Freedom Summer Book Summary, by Deborah Wiles, Jerome Lagarrigue

Want to learn the ideas in Freedom Summer better than ever? Read the world’s #1 book summary of Freedom Summer by Deborah Wiles, Jerome Lagarrigue here.

Read a brief 1-Page Summary or watch video summaries curated by our expert team. Note: this book guide is not affiliated with or endorsed by the publisher or author, and we always encourage you to purchase and read the full book.

Video Summaries of Freedom Summer

We’ve scoured the Internet for the very best videos on Freedom Summer, from high-quality videos summaries to interviews or commentary by Deborah Wiles, Jerome Lagarrigue.

1-Page Summary of Freedom Summer

Overall Summary

The Freedom Summer Murders is a book about the murder of civil rights workers in Mississippi during 1964. Three men were murdered, and one was arrested forty years later for committing the crime. Several other people involved with the case were also convicted of lesser charges related to it.

There are three victims in the book, two black and one white. All of them were involved in CORE (Congress of Racial Equality). The first victim is James Chaney who was born and raised in Mississippi. Second is Andrew Goodman, a college student from New York City. Third is Michael Schwermer who also grew up in Mississippi but moved to New York City as an adult.

Three young people, knowing that the area is dangerous for civil rights workers, decide to go down there anyway. They know they could be arrested or killed but still make this decision.

An offshoot of the KKK set fire to a church where civil rights workers had recently held a meeting. To investigate this, three men went back to the site of the destroyed church and were arrested for speeding on their way back. The CORE office contacted authorities about them but was unable to get any information.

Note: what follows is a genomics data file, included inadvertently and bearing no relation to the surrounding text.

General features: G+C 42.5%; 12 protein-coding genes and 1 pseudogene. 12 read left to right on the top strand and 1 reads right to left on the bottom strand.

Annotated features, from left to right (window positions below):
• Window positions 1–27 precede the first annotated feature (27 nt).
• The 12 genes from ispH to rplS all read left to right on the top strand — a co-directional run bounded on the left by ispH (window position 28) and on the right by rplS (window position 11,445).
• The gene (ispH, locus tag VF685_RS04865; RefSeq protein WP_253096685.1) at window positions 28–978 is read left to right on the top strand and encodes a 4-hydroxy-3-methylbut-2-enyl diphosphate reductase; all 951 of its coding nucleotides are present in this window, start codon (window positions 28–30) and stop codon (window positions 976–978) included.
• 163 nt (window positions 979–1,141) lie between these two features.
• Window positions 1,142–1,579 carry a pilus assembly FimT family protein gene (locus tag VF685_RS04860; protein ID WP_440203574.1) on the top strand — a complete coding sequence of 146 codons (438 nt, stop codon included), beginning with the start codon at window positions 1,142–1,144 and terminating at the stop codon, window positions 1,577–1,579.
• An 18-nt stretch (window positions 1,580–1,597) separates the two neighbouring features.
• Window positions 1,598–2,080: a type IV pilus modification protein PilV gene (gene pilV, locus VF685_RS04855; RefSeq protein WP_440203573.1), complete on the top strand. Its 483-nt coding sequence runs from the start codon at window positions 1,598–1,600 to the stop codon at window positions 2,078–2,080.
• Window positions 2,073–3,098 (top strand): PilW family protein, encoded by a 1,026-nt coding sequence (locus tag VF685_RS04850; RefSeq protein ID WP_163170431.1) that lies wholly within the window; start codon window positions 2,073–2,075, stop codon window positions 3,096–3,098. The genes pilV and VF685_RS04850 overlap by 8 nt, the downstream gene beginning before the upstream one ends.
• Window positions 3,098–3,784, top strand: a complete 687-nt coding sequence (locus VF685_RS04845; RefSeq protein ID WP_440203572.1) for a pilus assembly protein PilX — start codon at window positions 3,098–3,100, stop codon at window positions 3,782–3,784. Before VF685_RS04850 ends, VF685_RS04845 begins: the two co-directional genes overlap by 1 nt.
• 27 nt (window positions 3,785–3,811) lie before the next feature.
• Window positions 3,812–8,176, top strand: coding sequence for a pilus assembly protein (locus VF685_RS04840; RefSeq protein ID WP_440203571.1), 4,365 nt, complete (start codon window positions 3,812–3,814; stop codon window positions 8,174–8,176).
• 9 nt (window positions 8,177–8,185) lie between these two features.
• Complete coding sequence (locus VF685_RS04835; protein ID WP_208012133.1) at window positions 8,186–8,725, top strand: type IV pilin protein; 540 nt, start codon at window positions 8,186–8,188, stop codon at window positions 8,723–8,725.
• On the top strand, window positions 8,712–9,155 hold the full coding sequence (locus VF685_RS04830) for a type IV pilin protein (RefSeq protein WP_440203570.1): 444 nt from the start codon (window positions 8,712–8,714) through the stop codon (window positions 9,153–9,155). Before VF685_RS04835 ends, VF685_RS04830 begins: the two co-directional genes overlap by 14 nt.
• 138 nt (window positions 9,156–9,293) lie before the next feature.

While the civil rights workers are in jail, nine men hatch a plan to kill them. They include the sheriff of Neshoba County, who later denies knowing about the murder plot. He also ignored offenses committed against the workers and was aware of several other racially motivated murders in his jurisdiction that he did nothing about. The other men implicated in this conspiracy include police officers, local business owners, and a Baptist preacher named Edgar Ray Killen who is ultimately convicted for murder in these crimes.

The three men were released from jail and told to leave town. They left the city, but they were pursued by several vehicles full of men who forced them off the road. The men murdered them and buried their bodies on a nearby farm.

After the three men go missing, the FBI starts looking for them. They find more bodies of murdered African Americans in addition to those of Goodman, Schwerner and Chaney. Eventually, a reward is offered for information about their disappearance. One man comes forward to reveal where they were buried.

In late November, the FBI presents a case against twenty-one men involved in the conspiracy. However, Mississippi government refuses to charge any of them with murder because they are trying it at a local level and not at the state level. The US Commissioner assigned to this case throws out charges made on hearsay evidence.

In 1967, a federal trial is held for the men who attacked Viola Liuzzo, but a racist judge makes sure that only sympathetic jurors are on the jury. Finally, seven of those men are found guilty and are sentenced to prison. The sheriff who was behind the attack is acquitted in spite of strong evidence against him.

A high school history teacher and some of his students collect all the evidence from the case and pressure law enforcement to reopen it. In 2005, they finally get their wish when Killen is indicted on murder charges. He’s convicted on three counts of manslaughter in 2011 and US Justice Department officials say there will be no further investigations into the case after that.

In the afterward, Mitchell discusses how the murder affected civil rights. The outrage surrounding the crime was used to help gain support for Civil Rights Act of 1964 and Malcolm X argued that white law enforcement didn’t care about black lives.

Freedom Summer Book Summary, by Deborah Wiles, Jerome Lagarrigue